Redundancy ranks as one of the most stressful of life experiences for many people. Here are some tips to help you with the practical and emotional challenges it can bring – www.personalcareermanagement.com/blog/redundancy-a-survival-guide1/.
It can be easy to take your redundancy personally and to feel aggrieved either by the decision or by the process leading up to it. However, try to maintain a civil relationship with the company wherever possible, even if you disagree over the manner of your exit. You will still need a reference for your next job and your paths may cross again in the future. When talking to prospective employers about your redundancy, present it as having been a tough business decision for your ex employer but don’t criticise the company or particular individuals.
Know your rights
Check out the exit terms and notice periods in your contract as well as any in-house redundancy policy. You may also want to talk to your Trade Union or an employment lawyer to make sure that due process is being followed and you receive everything to which you are entitled. The ACAS website is very helpful for information on this www.acas.org.uk
Always ask for more than your employer is initially prepared to give whether it is an enhanced lump sum, extending your leaving date, or keeping the company laptop. If you are working with an employment lawyer then they can also negotiate on your behalf. See www.personalcareermanagement.com/settlement-agreements for more advice on negotiating settlement agreements
Many companies will pay for outplacement support so it is always worth asking for this as part of your redundancy package. This is where a career coaching company like Personal Career Management will help staff who have been made redundant to find another job. If this is provided for you via the company there are tax advantages for you and the company will pay the VAT. This makes it substantially cheaper for you than if you tried to purchase career coaching services privately.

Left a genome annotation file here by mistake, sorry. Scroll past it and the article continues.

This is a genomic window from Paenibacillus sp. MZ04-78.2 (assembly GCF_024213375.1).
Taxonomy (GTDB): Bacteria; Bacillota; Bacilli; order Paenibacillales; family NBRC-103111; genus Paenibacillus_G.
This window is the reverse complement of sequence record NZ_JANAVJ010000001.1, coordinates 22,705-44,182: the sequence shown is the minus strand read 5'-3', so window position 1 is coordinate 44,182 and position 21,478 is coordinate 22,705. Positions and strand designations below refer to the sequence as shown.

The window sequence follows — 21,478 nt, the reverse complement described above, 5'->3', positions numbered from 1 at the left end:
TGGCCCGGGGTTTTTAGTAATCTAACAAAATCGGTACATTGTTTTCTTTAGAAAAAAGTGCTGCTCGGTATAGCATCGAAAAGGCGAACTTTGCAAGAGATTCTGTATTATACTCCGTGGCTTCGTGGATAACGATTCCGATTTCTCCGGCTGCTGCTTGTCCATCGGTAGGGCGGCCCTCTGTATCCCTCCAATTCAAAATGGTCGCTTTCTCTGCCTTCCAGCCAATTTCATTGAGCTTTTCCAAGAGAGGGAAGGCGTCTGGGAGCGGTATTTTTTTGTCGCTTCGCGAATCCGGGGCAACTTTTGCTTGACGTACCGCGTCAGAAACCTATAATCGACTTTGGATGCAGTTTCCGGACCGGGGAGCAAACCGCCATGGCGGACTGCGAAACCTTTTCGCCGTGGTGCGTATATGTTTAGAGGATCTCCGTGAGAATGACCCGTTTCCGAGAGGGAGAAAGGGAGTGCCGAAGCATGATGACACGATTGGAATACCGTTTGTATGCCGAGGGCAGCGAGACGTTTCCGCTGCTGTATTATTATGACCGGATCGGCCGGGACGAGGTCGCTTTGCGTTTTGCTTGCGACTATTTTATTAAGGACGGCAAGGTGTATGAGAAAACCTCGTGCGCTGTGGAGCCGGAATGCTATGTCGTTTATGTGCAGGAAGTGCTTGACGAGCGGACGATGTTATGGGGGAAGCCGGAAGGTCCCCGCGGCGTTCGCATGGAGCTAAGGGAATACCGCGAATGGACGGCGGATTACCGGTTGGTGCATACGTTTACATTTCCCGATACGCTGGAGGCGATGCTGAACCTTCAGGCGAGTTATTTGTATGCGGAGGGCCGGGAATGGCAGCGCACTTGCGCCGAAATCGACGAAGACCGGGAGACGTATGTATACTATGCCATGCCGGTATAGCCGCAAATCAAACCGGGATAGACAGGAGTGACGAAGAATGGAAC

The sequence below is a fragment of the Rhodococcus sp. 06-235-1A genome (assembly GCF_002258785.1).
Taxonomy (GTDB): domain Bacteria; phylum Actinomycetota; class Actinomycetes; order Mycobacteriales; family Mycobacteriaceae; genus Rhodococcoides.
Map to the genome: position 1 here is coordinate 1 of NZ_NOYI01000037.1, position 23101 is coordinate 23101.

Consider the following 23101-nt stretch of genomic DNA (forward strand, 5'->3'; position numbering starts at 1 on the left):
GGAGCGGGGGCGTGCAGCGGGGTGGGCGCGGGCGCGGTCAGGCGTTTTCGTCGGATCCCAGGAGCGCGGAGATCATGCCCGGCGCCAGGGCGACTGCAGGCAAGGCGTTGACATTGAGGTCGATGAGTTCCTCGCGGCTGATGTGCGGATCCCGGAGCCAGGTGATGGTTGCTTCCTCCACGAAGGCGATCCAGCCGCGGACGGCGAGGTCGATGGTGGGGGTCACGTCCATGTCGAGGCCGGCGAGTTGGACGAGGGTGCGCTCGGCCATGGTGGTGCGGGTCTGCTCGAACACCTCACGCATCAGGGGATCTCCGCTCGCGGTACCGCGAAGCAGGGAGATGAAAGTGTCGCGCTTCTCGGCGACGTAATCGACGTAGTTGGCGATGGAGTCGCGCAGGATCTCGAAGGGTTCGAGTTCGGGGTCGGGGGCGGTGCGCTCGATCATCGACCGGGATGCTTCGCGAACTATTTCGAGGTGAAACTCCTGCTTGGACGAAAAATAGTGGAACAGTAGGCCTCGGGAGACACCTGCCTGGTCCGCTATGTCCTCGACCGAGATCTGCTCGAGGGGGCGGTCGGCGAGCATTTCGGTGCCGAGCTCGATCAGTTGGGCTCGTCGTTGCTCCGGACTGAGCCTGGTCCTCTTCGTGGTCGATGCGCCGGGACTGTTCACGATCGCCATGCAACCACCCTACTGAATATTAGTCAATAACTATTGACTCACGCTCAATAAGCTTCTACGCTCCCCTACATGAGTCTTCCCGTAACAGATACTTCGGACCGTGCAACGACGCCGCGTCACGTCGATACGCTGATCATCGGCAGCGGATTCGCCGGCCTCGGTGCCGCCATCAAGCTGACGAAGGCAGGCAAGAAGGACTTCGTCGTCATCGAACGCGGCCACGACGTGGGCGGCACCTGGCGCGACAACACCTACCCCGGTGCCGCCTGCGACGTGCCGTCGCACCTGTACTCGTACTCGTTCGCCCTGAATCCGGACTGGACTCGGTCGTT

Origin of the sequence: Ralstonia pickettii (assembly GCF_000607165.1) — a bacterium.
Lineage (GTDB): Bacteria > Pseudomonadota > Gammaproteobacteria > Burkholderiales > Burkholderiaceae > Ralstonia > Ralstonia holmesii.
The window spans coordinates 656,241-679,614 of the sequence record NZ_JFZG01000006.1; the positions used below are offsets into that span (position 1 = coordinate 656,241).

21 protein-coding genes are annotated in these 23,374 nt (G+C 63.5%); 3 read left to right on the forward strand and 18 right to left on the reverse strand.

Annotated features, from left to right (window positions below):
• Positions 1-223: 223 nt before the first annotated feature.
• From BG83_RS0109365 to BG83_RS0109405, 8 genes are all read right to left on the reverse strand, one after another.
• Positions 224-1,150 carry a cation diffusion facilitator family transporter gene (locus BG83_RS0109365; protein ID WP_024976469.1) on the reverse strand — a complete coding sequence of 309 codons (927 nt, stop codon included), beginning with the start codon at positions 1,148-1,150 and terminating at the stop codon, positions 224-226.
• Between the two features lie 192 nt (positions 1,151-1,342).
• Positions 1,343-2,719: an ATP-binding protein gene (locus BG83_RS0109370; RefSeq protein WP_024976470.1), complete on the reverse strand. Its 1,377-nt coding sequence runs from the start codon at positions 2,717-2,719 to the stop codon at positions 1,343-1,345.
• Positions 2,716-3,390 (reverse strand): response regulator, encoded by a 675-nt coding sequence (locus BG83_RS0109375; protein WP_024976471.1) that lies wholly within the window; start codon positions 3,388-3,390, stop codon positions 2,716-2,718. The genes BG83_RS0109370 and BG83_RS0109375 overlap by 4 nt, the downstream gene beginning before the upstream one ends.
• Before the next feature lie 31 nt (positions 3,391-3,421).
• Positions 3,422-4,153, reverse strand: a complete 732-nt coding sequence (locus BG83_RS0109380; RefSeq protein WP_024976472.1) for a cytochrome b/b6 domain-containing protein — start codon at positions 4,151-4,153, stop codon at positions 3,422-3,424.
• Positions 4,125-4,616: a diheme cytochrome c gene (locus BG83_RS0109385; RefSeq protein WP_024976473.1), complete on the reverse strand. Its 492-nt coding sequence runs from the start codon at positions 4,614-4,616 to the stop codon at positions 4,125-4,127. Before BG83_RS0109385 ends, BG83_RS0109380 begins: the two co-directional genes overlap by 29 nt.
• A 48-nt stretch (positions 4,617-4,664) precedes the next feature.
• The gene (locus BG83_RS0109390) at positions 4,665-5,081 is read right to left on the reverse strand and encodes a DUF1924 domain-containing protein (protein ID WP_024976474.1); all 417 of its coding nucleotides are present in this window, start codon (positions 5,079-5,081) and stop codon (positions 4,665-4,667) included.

Brush up your employability
Assess whether there are any gaps in experience or training that could be a barrier to getting another job and address them. It’s a great time to take some of those courses you have always been too busy to go on: not only will this enhance your skills, it will also impress employers with your commitment to continuous professional development. There are many courses you can do online alongside looking for a new job.
Plan your finances
Calculate your financial situation so that you have a realistic picture of your finances and cash flow. Finding a new job can sometimes take a few months, especially if you are looking for a more senior role so it’s wise to be careful with the finances. Contact the Jobcentre to find out your entitlements.
Redundancy can be very unsettling. All of your stress management strategies are likely to be needed here, whether it is stepping up the exercise, yoga or meditation, keeping connected with other people, or making time to do something you really enjoy such as going to the football or volunteering.